U.S. Economic Recovery, S&P 500 Returns, Bitcoin's 19M Milestone
The core topics of today’s newsletter are in the header, but the full extent of topics covered below are:
A status update on the USA’s economic recovery, which I was pleasantly surprised with relative to prior economic recoveries.
How a specific metric is hinting how the Federal Reserve may be even more aggressive in monetary tightening.
Expanding on the famous investing quote, “Time in the market beats timing the market”. I’ve never seen the data presented quite like this before.
Bitcoin miners officially mined the nineteen-millionth BTC on Friday, meaning that only 2M BTC will be mined over the next 118 years. Of the 21M in total maximum supply, 90.476% BTC are currently in circulation.
Phillipp Maier posts phenomenal data on Twitter, cutting through the B.S. and merely posting interesting macroeconomic data. One of his recent posts this past week showed the current economic recovery in the U.S. relative to prior economic recoveries. While I was operating with the idea that the current recovery has been in-line with prior post-recession periods, I was pleasantly surprised to see the following data:
When the economy was first responding to the COVID pandemic, economists were positing whether or not we’d see a V-shape recovery or a W-shape recovery. With the benefit of hindsight, we can clearly see the V-shape dynamic that has taken place in response to COVID. Interestingly, the current recovery in the U.S. is stronger than any of the other post-recession periods, accelerating faster than any other recovery. Clearly GDP is a broad and simple metric for measuring economic growth, comprised of multiple components that help to paint a clearer picture. Thankfully, Maier shared the following:
Overall, this paints a rather encouraging picture about the recovery. We see strong levels of private investment, above-trend levels of real final sales, and high levels of real personal consumption expenditures. I’m encouraged by this data because each of the metrics above are inflation adjusted, therefore, we can’t explain the high levels of personal consumption on rising prices because the data is already adjusted for increased prices.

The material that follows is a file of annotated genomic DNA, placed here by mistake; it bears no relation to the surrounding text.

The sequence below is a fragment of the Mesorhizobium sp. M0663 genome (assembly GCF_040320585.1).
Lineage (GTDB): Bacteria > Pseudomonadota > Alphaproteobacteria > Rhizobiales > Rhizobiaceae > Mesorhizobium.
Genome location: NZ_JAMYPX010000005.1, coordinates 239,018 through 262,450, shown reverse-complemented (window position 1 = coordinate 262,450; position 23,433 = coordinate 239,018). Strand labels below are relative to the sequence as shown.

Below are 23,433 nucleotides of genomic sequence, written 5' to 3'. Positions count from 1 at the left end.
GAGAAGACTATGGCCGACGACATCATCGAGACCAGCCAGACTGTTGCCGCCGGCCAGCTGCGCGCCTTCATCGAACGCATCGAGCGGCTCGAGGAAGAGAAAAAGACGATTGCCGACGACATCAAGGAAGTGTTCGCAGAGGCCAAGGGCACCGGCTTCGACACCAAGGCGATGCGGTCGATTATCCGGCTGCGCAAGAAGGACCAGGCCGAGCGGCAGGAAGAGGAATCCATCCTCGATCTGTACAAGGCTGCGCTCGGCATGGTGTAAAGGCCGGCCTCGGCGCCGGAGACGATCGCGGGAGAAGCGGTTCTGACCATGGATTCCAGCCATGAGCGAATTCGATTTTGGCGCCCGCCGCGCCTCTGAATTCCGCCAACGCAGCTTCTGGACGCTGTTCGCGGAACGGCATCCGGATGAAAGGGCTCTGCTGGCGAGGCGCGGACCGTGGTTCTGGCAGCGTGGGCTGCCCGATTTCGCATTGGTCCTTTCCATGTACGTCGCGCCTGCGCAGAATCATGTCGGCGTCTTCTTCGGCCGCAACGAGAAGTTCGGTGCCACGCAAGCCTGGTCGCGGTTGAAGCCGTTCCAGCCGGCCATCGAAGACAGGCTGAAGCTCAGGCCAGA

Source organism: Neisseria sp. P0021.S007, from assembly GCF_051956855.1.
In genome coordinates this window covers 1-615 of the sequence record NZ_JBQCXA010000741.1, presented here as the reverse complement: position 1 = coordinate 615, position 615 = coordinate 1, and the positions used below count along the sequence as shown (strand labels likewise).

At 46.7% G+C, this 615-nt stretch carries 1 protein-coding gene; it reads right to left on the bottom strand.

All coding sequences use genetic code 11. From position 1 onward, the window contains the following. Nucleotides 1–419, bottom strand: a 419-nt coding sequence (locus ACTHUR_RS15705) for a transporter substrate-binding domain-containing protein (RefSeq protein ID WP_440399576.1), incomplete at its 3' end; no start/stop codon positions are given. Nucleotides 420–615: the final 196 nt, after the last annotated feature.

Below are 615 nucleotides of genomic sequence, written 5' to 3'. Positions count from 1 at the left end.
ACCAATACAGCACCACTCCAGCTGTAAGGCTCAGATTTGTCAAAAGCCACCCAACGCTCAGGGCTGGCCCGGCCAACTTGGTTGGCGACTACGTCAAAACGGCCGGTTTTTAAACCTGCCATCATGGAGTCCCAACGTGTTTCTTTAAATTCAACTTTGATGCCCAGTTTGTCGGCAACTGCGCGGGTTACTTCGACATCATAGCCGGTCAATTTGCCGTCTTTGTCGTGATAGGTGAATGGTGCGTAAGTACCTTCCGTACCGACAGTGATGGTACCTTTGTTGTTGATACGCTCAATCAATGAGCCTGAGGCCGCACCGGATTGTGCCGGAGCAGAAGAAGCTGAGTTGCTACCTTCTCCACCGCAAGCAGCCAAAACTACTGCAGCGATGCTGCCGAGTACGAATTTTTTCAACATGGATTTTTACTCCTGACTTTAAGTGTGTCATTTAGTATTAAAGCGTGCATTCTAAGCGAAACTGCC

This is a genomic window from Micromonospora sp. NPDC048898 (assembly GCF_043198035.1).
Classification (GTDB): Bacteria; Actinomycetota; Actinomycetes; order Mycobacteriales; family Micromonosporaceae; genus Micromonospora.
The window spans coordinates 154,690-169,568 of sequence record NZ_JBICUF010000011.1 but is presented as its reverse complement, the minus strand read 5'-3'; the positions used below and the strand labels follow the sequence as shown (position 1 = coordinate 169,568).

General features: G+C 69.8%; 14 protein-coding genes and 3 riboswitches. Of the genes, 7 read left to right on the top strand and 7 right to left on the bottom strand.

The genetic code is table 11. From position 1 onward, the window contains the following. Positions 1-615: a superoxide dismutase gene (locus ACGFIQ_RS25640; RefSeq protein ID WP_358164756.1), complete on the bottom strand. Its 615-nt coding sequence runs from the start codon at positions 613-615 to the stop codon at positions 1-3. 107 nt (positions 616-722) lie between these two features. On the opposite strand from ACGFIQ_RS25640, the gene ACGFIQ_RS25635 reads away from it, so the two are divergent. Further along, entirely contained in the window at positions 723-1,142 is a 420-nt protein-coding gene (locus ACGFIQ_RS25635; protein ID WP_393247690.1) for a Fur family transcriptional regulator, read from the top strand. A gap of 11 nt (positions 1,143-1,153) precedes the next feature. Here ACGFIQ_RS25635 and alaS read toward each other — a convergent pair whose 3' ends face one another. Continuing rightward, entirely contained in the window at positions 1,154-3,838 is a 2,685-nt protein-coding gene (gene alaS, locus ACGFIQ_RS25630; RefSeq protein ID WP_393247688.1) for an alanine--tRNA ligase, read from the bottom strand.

Prior to seeing the data in this graphic, I assumed that the current economic recovery was likely aided by massive government spending; however, the data in the bottom right corner suggests that real government consumption expenditures and gross investment have contracted since pre-Pandemic. I’m not entirely sure how this could be the case, but I do recall seeing weak government contributions to GDP growth in Q4 2021. In the graphic below, note that Federal Government spending contracted by -0.04%.
Considering how the economic recovery has been strong relative to historical results, it’s amazing to realize the magnitude of the Federal Reserve’s monetary stimulus over the past 24 months. While economic activity appears to be decelerating after a strong start, it’s easy to be attracted to the United States’ economy vs. foreign economies. To put it simply, we’re the cleanest and most desirable car on the lot.
For example, Germany is the largest economy in Europe and just recently shared some terrible economic data this past week. For March 2022, the German CPI was +7.3% on a year-over-year basis. While the U.S. has a higher level of inflation, most recently at +7.9% in February 2022, our GDP growth is significantly stronger. For contrast, Germany’s Q4 GDP contracted by -0.7% in Q4 2021 relative to Q3 2021 while the U.S. economy grew by roughly +1.7% in the same quarter (annualized rate = +6.9%). Other important economies in Europe, such as the United Kingdom, France and Italy, also had abysmal growth of +1.0%, +0.7% and +0.6% respectively.
The Federal Reserve could be using this strong relative performance as a reason to raise rates more aggressively, particularly in light of nominal wage growth. Interestingly, wage growth has been a strong determinant of the federal funds rate, which is logical considering how closely the Fed monitors the labor market in order to achieve full employment.
With how closely these two variables have followed each other historically, the rapid rise in wages & salaries suggests that the Federal Reserve has ample room to raise rates aggressively; or perhaps faster than the market is currently anticipating. I don’t think the Federal Reserve is capable of raising rates to 8%, but I have publicly stated that a single 3% rate hike might be appropriate to properly combat inflation and to shock markets. At the very least, this would close the gap between the federal funds rate and the two year Treasury yield (currently at 2.462%), while converging closer to where inflation and wages are.